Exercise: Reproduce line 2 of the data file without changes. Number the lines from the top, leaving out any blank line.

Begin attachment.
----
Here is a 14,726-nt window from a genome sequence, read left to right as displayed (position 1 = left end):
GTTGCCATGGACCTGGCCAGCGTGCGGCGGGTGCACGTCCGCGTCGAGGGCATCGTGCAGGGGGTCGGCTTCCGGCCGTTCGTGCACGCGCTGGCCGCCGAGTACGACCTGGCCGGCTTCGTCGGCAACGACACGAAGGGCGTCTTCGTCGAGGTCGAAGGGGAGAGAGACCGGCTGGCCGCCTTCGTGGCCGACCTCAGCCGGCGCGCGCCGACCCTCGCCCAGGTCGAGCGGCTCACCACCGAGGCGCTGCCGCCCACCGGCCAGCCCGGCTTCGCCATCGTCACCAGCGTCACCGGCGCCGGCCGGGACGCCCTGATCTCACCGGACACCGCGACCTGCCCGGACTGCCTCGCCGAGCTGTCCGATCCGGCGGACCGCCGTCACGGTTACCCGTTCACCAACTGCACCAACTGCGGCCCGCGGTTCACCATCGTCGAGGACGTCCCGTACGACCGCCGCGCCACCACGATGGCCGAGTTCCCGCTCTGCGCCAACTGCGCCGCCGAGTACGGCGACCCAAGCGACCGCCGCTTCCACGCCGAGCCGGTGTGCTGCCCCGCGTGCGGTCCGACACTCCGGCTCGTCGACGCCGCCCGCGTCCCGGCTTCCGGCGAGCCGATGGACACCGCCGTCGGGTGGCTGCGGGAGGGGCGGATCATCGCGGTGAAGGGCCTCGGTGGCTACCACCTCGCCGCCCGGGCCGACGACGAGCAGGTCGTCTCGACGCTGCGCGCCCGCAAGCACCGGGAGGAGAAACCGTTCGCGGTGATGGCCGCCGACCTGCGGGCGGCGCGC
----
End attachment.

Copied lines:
GTTGCCATGGACCTGGCCAGCGTGCGGCGGGTGCACGTCCGCGTCGAGGGCATCGTGCAGGGGGTCGGCTTCCGGCCGTTCGTGCACGCGCTGGCCGCCGAGTACGACCTGGCCGGCTTCGTCGGCAACGACACGAAGGGCGTCTTCGTCGAGGTCGAAGGGGAGAGAGACCGGCTGGCCGCCTTCGTGGCCGACCTCAGCCGGCGCGCGCCGACCCTCGCCCAGGTCGAGCGGCTCACCACCGAGGCGCTGCCGCCCACCGGCCAGCCCGGCTTCGCCATCGTCACCAGCGTCACCGGCGCCGGCCGGGACGCCCTGATCTCACCGGACACCGCGACCTGCCCGGACTGCCTCGCCGAGCTGTCCGATCCGGCGGACCGCCGTCACGGTTACCCGTTCACCAACTGCACCAACTGCGGCCCGCGGTTCACCATCGTCGAGGACGTCCCGTACGACCGCCGCGCCACCACGATGGCCGAGTTCCCGCTCTGCGCCAACTGCGCCGCCGAGTACGGCGACCCAAGCGACCGCCGCTTCCACGCCGAGCCGGTGTGCTGCCCCGCGTGCGGTCCGACACTCCGGCTCGTCGACGCCGCCCGCGTCCCGGCTTCCGGCGAGCCGATGGACACCGCCGTCGGGTGGCTGCGGGAGGGGCGGATCATCGCGGTGAAGGGCCTCGGTGGCTACCACCTCGCCGCCCGGGCCGACGACGAGCAGGTCGTCTCGACGCTGCGCGCCCGCAAGCACCGGGAGGAGAAACCGTTCGCGGTGATGGCCGCCGACCTGCGGGCGGCGCGC